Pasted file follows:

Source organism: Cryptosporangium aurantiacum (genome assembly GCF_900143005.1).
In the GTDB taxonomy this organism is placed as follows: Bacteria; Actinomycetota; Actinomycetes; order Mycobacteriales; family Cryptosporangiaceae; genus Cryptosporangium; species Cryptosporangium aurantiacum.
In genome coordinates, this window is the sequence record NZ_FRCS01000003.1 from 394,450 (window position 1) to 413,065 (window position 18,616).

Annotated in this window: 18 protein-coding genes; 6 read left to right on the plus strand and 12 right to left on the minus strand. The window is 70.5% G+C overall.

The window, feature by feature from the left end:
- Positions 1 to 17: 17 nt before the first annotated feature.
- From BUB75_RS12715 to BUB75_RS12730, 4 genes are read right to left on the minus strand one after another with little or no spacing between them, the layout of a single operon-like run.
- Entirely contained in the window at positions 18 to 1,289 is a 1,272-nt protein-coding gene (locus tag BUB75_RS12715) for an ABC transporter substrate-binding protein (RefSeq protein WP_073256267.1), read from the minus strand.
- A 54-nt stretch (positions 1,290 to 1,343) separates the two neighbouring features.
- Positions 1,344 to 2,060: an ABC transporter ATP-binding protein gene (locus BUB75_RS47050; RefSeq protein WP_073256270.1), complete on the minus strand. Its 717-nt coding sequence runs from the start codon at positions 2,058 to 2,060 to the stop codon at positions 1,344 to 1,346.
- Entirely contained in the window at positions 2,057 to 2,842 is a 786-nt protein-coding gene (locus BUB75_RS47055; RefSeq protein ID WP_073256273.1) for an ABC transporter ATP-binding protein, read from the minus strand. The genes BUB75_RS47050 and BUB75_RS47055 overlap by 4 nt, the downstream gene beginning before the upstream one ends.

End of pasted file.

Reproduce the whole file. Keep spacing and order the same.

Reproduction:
Source organism: Cryptosporangium aurantiacum (genome assembly GCF_900143005.1).
In the GTDB taxonomy this organism is placed as follows: Bacteria; Actinomycetota; Actinomycetes; order Mycobacteriales; family Cryptosporangiaceae; genus Cryptosporangium; species Cryptosporangium aurantiacum.
In genome coordinates, this window is the sequence record NZ_FRCS01000003.1 from 394,450 (window position 1) to 413,065 (window position 18,616).

Annotated in this window: 18 protein-coding genes; 6 read left to right on the plus strand and 12 right to left on the minus strand. The window is 70.5% G+C overall.

The window, feature by feature from the left end:
- Positions 1 to 17: 17 nt before the first annotated feature.
- From BUB75_RS12715 to BUB75_RS12730, 4 genes are read right to left on the minus strand one after another with little or no spacing between them, the layout of a single operon-like run.
- Entirely contained in the window at positions 18 to 1,289 is a 1,272-nt protein-coding gene (locus tag BUB75_RS12715) for an ABC transporter substrate-binding protein (RefSeq protein WP_073256267.1), read from the minus strand.
- A 54-nt stretch (positions 1,290 to 1,343) separates the two neighbouring features.
- Positions 1,344 to 2,060: an ABC transporter ATP-binding protein gene (locus BUB75_RS47050; RefSeq protein WP_073256270.1), complete on the minus strand. Its 717-nt coding sequence runs from the start codon at positions 2,058 to 2,060 to the stop codon at positions 1,344 to 1,346.
- Entirely contained in the window at positions 2,057 to 2,842 is a 786-nt protein-coding gene (locus BUB75_RS47055; RefSeq protein ID WP_073256273.1) for an ABC transporter ATP-binding protein, read from the minus strand. The genes BUB75_RS47050 and BUB75_RS47055 overlap by 4 nt, the downstream gene beginning before the upstream one ends.